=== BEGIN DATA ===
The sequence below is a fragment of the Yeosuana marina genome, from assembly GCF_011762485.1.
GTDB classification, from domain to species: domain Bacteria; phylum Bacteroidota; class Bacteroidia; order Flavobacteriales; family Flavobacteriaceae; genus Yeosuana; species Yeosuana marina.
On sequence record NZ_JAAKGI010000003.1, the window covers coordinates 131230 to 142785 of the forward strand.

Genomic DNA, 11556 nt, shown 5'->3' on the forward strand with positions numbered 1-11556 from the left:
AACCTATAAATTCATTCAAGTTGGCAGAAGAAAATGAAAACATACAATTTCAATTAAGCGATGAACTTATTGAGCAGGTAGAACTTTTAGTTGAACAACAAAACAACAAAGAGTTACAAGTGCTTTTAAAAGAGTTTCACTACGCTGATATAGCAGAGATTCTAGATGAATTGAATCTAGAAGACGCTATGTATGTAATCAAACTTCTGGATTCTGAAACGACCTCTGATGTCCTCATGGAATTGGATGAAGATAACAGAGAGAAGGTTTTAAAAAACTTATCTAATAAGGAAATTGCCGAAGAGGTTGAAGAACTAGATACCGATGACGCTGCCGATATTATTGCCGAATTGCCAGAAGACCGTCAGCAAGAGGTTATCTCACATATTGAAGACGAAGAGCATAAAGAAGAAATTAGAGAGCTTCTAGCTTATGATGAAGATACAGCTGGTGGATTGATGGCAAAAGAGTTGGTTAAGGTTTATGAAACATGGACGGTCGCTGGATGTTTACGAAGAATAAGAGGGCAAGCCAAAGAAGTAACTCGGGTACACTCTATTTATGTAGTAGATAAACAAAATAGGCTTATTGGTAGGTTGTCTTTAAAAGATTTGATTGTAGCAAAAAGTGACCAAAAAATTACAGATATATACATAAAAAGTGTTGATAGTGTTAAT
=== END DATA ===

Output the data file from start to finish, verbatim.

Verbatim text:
The sequence below is a fragment of the Yeosuana marina genome, from assembly GCF_011762485.1.
GTDB classification, from domain to species: domain Bacteria; phylum Bacteroidota; class Bacteroidia; order Flavobacteriales; family Flavobacteriaceae; genus Yeosuana; species Yeosuana marina.
On sequence record NZ_JAAKGI010000003.1, the window covers coordinates 131230 to 142785 of the forward strand.

Genomic DNA, 11556 nt, shown 5'->3' on the forward strand with positions numbered 1-11556 from the left:
AACCTATAAATTCATTCAAGTTGGCAGAAGAAAATGAAAACATACAATTTCAATTAAGCGATGAACTTATTGAGCAGGTAGAACTTTTAGTTGAACAACAAAACAACAAAGAGTTACAAGTGCTTTTAAAAGAGTTTCACTACGCTGATATAGCAGAGATTCTAGATGAATTGAATCTAGAAGACGCTATGTATGTAATCAAACTTCTGGATTCTGAAACGACCTCTGATGTCCTCATGGAATTGGATGAAGATAACAGAGAGAAGGTTTTAAAAAACTTATCTAATAAGGAAATTGCCGAAGAGGTTGAAGAACTAGATACCGATGACGCTGCCGATATTATTGCCGAATTGCCAGAAGACCGTCAGCAAGAGGTTATCTCACATATTGAAGACGAAGAGCATAAAGAAGAAATTAGAGAGCTTCTAGCTTATGATGAAGATACAGCTGGTGGATTGATGGCAAAAGAGTTGGTTAAGGTTTATGAAACATGGACGGTCGCTGGATGTTTACGAAGAATAAGAGGGCAAGCCAAAGAAGTAACTCGGGTACACTCTATTTATGTAGTAGATAAACAAAATAGGCTTATTGGTAGGTTGTCTTTAAAAGATTTGATTGTAGCAAAAAGTGACCAAAAAATTACAGATATATACATAAAAAGTGTTGATAGTGTTAAT